Jeffrey Lichtman, a former associate of Mr. Shargel’s who went out on his own in January (he still shares office space with Mr. Shargel), said the 60 Minutes interview was “one of the few times that I was ashamed to be a defense lawyer. It was so poorly handled and mismanaged. There was no reason to put them on,” continued Mr. Lichtman, who has represented bank swindler John Ruffo. “You’re having a potential jury pool hear things that they ordinarily would not have heard.”
Judd Burstein, who also once represented Mr. Ruffo, called the segment “a classic example of an attorney apparently being more concerned about getting his puss on TV than acting in the best interests of his clients.” Mr. Burstein said, “Perhaps if it had been an interview by a Nickelodeon TV child interviewer, he might not have anticipated the tough questions.” But given that this was 60 Minutes , Mr. Burstein added, “it was sheer suicide to put his client in that position.”
While the media’s interest in the case was substantial (John Mohan, director of media services for the New York City Department of Correction, estimated that a half-dozen media outlets conducted pre-interviews with the Kimeses before 60 Minutes was selected), the Kimes legal team isn’t exactly in agreement on whose idea it was to put the two on TV. “It’s the Kimeses who wanted to go on television to be heard and seen for who they really are,” said Mr. Sachs. “They felt that it was necessary for them to be able to speak to the American public since there’s been irreparable damage done to them in the media.” When asked if, as one of their lawyers, he did anything to discourage them from doing the interview, Mr. Sachs said, “I did not recommend that they go on television before a [trial]. However, it was their strong desire to want to go on.”
Mr. Weissman, in a separate phone interview, said, “The lawyers did not want to do this piece. We did this piece at the request of our client.”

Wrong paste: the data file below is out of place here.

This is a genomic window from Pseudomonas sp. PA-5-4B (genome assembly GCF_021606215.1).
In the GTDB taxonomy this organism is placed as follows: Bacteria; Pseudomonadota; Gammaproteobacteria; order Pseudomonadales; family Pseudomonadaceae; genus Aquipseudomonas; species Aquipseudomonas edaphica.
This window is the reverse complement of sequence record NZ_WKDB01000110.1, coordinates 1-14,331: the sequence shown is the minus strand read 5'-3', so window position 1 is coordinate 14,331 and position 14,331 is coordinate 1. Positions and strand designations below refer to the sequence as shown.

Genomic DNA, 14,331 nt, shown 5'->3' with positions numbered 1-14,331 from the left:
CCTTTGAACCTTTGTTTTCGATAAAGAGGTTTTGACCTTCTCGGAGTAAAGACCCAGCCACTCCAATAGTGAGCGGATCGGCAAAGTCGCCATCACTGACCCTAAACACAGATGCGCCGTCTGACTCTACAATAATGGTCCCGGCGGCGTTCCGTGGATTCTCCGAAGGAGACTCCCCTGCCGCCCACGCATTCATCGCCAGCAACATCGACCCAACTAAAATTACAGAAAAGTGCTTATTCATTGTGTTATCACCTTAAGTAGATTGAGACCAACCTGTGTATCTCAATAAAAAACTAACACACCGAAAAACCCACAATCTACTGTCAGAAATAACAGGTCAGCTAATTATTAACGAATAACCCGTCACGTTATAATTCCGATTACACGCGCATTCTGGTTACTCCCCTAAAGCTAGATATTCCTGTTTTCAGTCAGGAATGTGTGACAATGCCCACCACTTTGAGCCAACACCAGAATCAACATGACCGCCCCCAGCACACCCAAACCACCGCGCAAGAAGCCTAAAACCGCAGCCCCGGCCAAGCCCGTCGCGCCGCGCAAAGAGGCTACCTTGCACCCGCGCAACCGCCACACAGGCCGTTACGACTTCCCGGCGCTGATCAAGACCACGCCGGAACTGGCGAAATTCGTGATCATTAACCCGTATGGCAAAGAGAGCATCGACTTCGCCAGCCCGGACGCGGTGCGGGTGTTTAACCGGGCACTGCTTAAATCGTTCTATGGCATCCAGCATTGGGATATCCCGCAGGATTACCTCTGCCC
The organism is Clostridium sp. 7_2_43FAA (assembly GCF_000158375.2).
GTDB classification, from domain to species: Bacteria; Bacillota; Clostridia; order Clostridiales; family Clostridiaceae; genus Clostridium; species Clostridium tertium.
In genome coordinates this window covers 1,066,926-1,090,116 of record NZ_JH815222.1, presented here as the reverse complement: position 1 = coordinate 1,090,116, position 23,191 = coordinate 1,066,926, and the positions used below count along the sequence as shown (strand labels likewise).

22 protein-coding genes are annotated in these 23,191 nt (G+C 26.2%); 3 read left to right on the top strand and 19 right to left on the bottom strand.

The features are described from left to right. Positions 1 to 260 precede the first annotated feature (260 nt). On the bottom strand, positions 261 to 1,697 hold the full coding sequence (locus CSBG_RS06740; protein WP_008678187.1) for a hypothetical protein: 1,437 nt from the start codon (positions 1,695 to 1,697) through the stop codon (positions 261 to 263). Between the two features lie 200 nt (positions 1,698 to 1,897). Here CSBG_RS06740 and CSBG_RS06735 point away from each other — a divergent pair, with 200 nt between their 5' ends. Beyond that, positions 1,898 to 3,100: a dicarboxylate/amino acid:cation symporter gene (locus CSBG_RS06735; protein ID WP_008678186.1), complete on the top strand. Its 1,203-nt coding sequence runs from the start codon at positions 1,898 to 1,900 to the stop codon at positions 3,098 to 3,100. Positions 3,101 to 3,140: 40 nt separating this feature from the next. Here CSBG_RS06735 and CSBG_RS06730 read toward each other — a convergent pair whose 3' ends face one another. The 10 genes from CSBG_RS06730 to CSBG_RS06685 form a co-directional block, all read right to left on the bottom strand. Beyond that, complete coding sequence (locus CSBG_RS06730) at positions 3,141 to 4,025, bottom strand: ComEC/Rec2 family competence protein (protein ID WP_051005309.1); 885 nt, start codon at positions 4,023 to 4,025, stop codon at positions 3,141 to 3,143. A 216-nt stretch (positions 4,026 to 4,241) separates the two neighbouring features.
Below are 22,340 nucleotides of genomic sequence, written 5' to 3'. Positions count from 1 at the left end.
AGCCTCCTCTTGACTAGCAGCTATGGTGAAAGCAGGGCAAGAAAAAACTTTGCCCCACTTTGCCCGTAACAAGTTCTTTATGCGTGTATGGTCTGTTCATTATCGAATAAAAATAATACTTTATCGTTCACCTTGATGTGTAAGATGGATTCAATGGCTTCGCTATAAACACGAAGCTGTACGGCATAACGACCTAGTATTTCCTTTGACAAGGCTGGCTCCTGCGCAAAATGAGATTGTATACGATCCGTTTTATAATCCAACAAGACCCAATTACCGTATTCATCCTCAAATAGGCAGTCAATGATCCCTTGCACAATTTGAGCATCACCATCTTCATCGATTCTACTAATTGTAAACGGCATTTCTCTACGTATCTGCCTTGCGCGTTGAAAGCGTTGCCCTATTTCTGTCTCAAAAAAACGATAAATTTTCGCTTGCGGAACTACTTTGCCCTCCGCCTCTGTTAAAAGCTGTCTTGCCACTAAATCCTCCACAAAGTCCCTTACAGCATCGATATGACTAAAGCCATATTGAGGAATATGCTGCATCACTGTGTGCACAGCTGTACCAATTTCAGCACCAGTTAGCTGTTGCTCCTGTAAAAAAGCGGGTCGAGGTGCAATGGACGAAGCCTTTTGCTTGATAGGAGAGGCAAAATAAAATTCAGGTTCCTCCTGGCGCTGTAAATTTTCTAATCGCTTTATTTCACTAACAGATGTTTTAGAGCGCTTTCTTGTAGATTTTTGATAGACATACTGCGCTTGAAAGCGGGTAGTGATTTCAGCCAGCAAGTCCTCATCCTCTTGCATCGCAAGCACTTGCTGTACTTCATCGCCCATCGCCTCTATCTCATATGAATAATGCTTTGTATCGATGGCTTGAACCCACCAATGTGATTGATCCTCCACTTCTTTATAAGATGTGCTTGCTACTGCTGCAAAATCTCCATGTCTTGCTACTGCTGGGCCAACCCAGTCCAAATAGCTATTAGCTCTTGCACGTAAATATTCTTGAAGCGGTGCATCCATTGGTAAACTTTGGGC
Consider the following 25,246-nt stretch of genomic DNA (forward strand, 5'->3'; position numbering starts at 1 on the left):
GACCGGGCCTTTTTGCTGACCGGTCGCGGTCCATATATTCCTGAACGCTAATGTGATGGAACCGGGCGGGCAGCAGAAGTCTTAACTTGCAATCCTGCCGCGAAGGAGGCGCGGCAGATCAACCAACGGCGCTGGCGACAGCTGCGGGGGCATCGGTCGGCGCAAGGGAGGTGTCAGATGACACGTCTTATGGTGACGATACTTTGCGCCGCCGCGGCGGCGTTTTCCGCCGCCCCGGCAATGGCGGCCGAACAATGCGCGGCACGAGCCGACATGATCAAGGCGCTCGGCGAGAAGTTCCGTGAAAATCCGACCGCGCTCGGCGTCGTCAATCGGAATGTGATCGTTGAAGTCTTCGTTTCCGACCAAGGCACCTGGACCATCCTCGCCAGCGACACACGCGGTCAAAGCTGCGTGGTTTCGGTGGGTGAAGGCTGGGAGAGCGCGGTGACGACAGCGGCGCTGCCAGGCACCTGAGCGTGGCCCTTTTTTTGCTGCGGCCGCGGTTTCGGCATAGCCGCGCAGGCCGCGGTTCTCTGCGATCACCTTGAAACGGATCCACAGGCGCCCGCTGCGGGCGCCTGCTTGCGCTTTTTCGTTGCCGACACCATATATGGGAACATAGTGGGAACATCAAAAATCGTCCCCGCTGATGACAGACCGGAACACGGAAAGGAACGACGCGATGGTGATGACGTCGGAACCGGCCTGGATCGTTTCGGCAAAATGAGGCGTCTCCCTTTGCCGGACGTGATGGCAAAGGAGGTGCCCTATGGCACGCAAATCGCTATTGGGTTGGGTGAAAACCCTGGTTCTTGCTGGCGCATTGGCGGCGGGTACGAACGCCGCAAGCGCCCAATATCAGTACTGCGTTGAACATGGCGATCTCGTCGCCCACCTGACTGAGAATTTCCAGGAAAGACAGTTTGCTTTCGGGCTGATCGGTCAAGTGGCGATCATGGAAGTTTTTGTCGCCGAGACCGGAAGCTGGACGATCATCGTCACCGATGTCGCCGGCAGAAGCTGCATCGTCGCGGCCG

But Mr. Levine, the investigator, disputed the two lawyers’ accounts. “They were very much in favor of the 60 Minutes piece,” he said. “I’m not saying they were improperly motivated. They thought this would be beneficial. I just disagreed with them.”
The Kimeses’ lawyers claimed that the manner in which the 60 Minutes piece was edited created a “misimpression” of the Kimeses and of their legal team. Mr. Sachs said that at least 30 minutes of an interview between the Kimeses and Mr. Kroft was taped. He estimated that only 15 minutes was shown. Mr. Weissman also contended that they gave “very comprehensive and specific answers” to many questions lobbed at them by 60 Minutes , but that those responses ended up on the cutting room floor. “We still request that 60 Minutes release the interview from beginning to end,” said Mr. Sachs, who also claimed that the newsmagazine had violated an important ground rule that had been set before the taping. According to Mr. Sachs, the ground rule was that if the Kimeses’ lawyers objected to any of Mr. Kroft’s questions, “the question would never be played on the air.” Asked to comment on that, 60 Minutes spokesman Kevin Tedesco replied, “We believe we treated them as fair as journalistically possible. The agreement they’re describing to you is not the kind of agreement we had with them. The agreement we had with them is not to get into areas that concerned evidence in the Irene Silverman murder case. They don’t control 60 Minutes ‘ cameras.” In response to Mr. Sachs’ qualms about the editing of the segment, Mr. Tedesco said, “We have a limited amount of time and we, like every news organization, must edit. But in that process we were fair to them. Their main points were in the broadcast.”
Addressing his critics in the legal profession, Mr. Sachs said, “I think it’s important to note that there are lawyers who are making statements without knowing all the circumstances involved.” Mr. Sachs also alleged that Mr. Lichtman and Mr. Shargel have ulterior motives because they were interested in representing his clients.
Mr. Shargel said that while his office may have gotten a call from Ms. Kimes, he never followed up. “The fact is, I never spoke to the Kimeses. I never entertained the idea of representing them, let alone tried to represent them,” he said. “The comments that I made were the comments of a detached observer.”